Portland’s own Julie Calley is seeking a 2nd term as State Representative for the 87th District. Calley who grew up on a dairy farm, north of Ionia and is an Ionia High School and Northwood University graduate, has lived in Portland for the past 21 years. Calley and her husband Brian, who is Michigan’s out-going Lt. Governor, moved to Portland in 1997 the year after they were married. “We are still in our original starter home”, Julie shared with a gentle laugh that genuinely confirms her pride in being deeply connected to her neighborhood and the community. Her three children attend Portland Public Schools.
“In my first term, I was proud to support record-high road funding, fiscally responsible budgets, increased support for skilled trades training, criminal justice reforms and the repeal of driver responsibility fees”, she said. In her first term Calley served on the House of Representative’s Health Policy Committee; Election and Ethics Committee; Transportation Committee; and the Agriculture Committee.
“My goals for a second term will include auto insurance reform, expanded opportunities for rural broadband, supporting education and integration of behavioral and physical health.” In further elaboration Calley told The Beacon, “The Legislature needs to continue to give school Districts more freedom for developing curriculum and to explore avenues for expanded alternative paths for their students.”
When Calley was asked by The Beacon how much she is impacted by the political discord in government she stated, “I represent 90,000 people in my district and keep them in the front of my mind. Since I live close to Lansing I get to be in my district a lot, so I really don’t get too tied up in it all.”
Shawn Marie Winters of Hastings grew up in Greenville, Michigan, but has lived in Hastings since 2002. She has one adult child. Winters attended trade school and has worked for 18 years for 5th/3rdBank. Since 2005, she has been the Finance Center Manager for 5th/3rd in Hastings. This is her first run for elected public office. “It’s something I’ve always thought about”, Winters told The Beacon, “I believe that in a democracy nobody should run un-opposed”. Winters shared that she does not feel its right to criticize or judge someone, “If I am not willing to do it myself”.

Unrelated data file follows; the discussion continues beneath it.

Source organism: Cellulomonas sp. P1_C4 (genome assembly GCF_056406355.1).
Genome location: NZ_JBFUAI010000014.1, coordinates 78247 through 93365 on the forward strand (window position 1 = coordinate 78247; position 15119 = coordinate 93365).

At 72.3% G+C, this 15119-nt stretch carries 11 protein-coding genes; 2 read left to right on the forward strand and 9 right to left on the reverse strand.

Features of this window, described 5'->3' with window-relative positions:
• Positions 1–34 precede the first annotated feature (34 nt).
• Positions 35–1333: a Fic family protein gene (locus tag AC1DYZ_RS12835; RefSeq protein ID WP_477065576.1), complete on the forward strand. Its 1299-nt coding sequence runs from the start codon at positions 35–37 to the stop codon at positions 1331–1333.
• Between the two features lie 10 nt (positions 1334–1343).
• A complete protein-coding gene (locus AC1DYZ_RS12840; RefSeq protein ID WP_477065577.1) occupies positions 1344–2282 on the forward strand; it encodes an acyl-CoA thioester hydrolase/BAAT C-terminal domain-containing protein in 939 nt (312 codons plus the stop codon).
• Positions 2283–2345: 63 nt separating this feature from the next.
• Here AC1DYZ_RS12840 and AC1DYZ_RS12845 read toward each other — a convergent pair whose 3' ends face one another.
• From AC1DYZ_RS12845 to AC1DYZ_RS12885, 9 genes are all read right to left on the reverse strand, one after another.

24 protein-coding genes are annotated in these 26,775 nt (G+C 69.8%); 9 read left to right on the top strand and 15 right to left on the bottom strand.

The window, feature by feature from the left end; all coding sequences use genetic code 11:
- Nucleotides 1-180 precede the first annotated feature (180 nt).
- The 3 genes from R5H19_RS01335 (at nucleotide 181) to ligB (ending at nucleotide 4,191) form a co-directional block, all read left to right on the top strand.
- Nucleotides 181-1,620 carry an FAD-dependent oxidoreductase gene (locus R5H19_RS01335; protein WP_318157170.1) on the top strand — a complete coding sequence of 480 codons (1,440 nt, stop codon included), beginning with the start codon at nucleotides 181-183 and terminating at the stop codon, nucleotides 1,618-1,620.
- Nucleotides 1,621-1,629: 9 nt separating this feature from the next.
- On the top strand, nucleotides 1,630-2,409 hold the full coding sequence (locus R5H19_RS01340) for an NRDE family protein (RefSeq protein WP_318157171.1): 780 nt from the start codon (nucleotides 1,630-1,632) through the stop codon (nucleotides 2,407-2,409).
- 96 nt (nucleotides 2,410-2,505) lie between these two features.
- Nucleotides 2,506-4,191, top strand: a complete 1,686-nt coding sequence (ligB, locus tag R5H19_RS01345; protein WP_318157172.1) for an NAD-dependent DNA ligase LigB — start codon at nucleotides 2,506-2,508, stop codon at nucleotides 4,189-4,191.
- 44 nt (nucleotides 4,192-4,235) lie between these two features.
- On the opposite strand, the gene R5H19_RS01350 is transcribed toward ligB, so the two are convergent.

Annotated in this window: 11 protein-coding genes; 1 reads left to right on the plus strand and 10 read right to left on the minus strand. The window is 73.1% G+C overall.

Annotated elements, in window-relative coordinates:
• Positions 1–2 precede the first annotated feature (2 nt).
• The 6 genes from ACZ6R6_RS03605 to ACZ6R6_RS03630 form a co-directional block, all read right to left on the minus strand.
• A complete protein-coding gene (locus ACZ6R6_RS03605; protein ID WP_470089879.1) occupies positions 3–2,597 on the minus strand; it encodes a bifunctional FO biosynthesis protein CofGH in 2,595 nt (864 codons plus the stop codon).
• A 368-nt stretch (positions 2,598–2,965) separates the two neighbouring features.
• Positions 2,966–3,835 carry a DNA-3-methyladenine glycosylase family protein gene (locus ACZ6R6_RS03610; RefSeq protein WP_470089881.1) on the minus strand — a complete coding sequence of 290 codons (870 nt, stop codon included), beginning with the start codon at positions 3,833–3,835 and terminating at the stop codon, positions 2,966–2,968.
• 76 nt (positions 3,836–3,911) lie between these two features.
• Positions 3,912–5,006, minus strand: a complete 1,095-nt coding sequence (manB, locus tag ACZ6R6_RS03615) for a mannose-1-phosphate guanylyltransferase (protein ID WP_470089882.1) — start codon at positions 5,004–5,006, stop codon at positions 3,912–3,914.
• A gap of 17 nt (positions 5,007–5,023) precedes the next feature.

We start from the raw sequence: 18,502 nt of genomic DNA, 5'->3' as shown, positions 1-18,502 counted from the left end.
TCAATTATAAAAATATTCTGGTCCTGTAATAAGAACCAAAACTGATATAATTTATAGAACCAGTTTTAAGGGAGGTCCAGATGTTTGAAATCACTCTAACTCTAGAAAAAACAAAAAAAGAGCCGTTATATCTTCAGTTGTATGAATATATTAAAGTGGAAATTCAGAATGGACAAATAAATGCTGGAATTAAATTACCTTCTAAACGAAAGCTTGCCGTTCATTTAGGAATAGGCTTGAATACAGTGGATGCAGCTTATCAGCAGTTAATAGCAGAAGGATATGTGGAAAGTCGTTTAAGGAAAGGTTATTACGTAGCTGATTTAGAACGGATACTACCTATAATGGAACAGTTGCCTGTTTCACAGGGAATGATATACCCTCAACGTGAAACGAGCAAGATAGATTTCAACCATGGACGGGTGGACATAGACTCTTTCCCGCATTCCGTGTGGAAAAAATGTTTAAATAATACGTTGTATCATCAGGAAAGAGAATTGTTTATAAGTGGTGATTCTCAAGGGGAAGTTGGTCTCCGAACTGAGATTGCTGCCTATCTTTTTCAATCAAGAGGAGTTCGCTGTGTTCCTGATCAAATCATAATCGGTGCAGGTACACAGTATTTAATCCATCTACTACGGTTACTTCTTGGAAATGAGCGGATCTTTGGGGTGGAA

While Winters is new to the political arena, she is not new to community involvement. She has served the past two years on the Barry County Transit Board; The Board of Thornapple Players Civic Theatre; Has been a leader for Barry County 4-H; Volunteered for Summerfest: and is one of the founders of the Hasting’s Jr. High Equestrian team.
If she is elected to the State Legislature, Winters “want(s) to look at education in Michigan”. She is concerned about the passage of Proposal 1: Recreational Marijuana. “The real issue is going to be how Proposal 1 is implemented”, Winters told The Beacon, “if pharmaceutical companies get involved I am worried about harmful chemicals that may be added to Marijuana”. Another area that Winter would like to pursue as a legislator is “Ranked Choice Voting”, an alternative to our current two-party system that would allow more 3rd party involvement. In addition, “We need to take a systematic approach to move away from fossil fuels. I drive a car, so I understand that its not an easy task, but we can put more policies in place to move towards renewable energy.” Finally, Winters said, “Healthcare is a major issue. People cannot keep-up with rising premiums and co-pays. I support a single payer system. Ideally, Government paid, but not Government controlled. Healthcare is a private choice.”
Winters concluded that on a personal note she would like to see “the hatred and division in politics” to be reduced. “In the end we all want the same thing”, she declared, “I am running as a democrat, but I am a citizen before anything else. I think we all just want to do it right.”